Research Leads for an Idea

So, in the last video of this course Andrew says that it’s better to let the algorithm learn its own features to better accomplish the task rather than making it confirm to some parameters set by the programmer like with phonemes. In this context, I was wondering if there’s been any instance where people have researched the intermediate features created by an algorithm to see if it could help or improve research in that domain.
For elaboration, let’s take the phoneme example. Have people or linguists working on speech detection created an end-to-end model for speech detection and tried to check the intermediate features created by the algorithm to check if they could be better used to describe speech/language than phenomes.
Looking forward to your replies and if you have any relatable material be sure to drop it down below. Thanks.

Yes, considerable research efforts have been made to investigate the intermediate features learned by algorithms in order to better understanding and research in a variety of disciplines, including voice and language processing.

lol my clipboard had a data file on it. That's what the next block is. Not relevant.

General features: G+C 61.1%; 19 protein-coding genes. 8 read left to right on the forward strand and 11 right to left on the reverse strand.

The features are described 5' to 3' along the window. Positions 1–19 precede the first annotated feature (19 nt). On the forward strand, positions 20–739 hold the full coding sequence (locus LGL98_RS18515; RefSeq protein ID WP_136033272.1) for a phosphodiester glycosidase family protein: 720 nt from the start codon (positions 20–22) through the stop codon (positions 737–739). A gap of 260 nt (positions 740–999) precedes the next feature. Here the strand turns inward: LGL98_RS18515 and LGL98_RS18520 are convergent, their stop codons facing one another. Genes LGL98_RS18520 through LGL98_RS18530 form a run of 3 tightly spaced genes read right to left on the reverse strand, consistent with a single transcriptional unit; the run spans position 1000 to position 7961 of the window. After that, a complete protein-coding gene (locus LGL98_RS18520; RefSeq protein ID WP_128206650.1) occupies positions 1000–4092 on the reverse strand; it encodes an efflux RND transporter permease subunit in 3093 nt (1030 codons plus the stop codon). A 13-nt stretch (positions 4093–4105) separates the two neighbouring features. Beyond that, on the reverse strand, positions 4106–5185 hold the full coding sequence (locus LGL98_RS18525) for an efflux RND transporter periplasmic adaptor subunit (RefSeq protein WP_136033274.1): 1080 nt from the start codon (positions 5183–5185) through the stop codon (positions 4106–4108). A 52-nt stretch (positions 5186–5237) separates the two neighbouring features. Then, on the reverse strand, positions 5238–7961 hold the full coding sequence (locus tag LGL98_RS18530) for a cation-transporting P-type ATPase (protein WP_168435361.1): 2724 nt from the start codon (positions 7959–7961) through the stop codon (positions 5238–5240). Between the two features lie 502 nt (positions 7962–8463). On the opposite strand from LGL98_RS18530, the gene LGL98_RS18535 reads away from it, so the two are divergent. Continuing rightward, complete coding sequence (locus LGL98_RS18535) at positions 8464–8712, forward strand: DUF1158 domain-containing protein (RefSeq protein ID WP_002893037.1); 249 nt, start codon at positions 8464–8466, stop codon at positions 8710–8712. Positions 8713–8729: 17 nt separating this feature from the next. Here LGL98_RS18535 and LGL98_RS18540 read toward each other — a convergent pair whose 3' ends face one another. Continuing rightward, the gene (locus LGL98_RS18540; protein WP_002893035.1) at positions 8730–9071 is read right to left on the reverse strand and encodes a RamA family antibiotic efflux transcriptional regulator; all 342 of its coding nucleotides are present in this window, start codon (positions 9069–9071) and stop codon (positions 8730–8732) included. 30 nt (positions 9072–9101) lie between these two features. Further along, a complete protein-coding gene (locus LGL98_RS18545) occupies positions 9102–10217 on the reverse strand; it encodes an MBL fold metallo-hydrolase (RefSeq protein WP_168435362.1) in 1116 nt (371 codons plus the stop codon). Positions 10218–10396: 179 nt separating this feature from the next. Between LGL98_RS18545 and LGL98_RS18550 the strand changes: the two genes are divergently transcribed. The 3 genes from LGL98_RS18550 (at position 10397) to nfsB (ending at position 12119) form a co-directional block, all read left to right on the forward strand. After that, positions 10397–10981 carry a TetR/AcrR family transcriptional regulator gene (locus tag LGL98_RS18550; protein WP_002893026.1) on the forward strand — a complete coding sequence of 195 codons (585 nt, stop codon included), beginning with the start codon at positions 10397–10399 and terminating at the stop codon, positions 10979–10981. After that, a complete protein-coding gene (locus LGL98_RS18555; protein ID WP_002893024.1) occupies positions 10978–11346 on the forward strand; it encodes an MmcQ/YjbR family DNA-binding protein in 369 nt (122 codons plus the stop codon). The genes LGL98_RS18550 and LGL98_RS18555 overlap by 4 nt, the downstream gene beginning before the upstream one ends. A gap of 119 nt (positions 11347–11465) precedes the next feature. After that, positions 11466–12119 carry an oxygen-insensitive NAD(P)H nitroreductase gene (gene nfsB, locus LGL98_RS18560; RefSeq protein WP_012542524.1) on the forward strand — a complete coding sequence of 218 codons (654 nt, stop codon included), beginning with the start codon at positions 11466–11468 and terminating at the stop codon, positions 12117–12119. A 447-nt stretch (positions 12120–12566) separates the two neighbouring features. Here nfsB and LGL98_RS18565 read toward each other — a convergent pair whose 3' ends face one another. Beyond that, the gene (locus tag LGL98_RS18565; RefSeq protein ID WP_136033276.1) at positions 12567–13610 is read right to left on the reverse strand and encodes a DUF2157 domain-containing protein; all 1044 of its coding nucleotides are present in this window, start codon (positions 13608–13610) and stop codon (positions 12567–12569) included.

While these approaches have demonstrated success in learning meaningful representations, deep neural network interpretability and understanding the learnt features remain active areas of research. To comprehend and analyze which components of the input data the models focus on throughout different tasks, techniques like as feature visualization, saliency maps, and attention processes are used. Understanding intermediate representations can bring useful insights and potentially lead to better models and applications.

But currently they are in progress and I didn’t come in handy to any algos or papers